Kurt Vonnegut
Dial Press, New York, 2009: originally published 1969, English
ISBN: 9780385333849

Satirical novel that details the World War II experiences of soldier Billy Pilgrim. Vonnegut writes on the title page of the original 1969 edition: “A fourth-generation German-American now living in easy circumstances on Cape Cod (and smoking too much), who, as an American infantry scout hors de combat, as a prisoner of war, witnessed the fire-bombing of Dresden, Germany, ‘The Florence of the Elbe,’ a long time ago, and survived to tell the tale. This is a novel somewhat in the telegraphic schizophrenic manner of tales of the planet Tralfamadore, where the flying saucers come from. Peace.”

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Ellen Lupton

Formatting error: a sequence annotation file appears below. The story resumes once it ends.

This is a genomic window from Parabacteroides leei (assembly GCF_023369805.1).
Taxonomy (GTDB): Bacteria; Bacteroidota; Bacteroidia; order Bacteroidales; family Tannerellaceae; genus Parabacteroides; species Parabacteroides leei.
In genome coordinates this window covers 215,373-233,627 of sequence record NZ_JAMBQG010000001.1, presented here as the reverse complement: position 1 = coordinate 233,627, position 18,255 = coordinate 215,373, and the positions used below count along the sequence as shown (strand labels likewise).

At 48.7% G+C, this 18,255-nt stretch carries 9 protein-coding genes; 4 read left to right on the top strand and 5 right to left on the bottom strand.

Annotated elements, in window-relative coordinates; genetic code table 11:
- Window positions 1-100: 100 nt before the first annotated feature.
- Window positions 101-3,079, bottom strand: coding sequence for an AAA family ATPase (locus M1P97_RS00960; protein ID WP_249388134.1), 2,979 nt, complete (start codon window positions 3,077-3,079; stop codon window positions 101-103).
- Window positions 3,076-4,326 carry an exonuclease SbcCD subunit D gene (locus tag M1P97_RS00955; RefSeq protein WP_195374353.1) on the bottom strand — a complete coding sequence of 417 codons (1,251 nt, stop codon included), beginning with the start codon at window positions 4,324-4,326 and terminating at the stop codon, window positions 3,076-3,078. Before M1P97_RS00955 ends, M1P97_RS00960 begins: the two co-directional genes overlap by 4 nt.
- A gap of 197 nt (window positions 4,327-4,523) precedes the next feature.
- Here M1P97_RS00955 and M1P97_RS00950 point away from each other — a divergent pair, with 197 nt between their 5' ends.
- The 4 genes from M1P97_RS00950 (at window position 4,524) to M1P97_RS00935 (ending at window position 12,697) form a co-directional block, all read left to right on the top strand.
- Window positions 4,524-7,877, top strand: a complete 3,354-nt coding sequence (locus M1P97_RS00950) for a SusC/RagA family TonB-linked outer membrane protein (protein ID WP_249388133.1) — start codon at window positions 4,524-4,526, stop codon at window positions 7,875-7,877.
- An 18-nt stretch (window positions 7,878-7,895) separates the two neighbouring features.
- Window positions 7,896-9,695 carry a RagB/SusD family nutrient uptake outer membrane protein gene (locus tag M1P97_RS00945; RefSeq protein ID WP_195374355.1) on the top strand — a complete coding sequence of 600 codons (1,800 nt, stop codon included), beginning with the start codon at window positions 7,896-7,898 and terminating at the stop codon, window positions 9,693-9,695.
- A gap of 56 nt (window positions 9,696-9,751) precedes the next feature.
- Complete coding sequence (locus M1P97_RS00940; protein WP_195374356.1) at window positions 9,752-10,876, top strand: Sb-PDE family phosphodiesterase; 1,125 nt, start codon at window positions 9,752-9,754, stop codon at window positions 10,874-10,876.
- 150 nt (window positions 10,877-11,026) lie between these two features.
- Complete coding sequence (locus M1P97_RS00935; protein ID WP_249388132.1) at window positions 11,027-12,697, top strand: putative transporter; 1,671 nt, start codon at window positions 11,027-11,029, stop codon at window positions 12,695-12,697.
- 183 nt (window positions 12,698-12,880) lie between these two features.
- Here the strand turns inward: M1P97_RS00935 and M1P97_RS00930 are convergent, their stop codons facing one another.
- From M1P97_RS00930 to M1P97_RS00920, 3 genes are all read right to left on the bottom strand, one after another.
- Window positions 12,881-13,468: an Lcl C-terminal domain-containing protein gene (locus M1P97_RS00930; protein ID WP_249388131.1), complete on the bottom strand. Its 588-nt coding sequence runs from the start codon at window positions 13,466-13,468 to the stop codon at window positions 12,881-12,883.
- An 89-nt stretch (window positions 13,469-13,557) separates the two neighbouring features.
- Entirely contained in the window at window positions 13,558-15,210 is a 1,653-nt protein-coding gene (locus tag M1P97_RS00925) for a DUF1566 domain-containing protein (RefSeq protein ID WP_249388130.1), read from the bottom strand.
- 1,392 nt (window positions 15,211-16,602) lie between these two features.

I was determined at age ten to read all the works of Kurt Vonnegut. My vintage collection of four-dollar paperbacks still sits in my library. Vonnegut’s books successfully warped my preadolescent mind—none more so than Slaughterhouse-Five, which randomly mixes science fiction with vivid accounts of chaos and destruction during World War II. Novels like this one can inspire designers to think anew about the mixing of genres and vocabularies and the ability of words to create enduring images.

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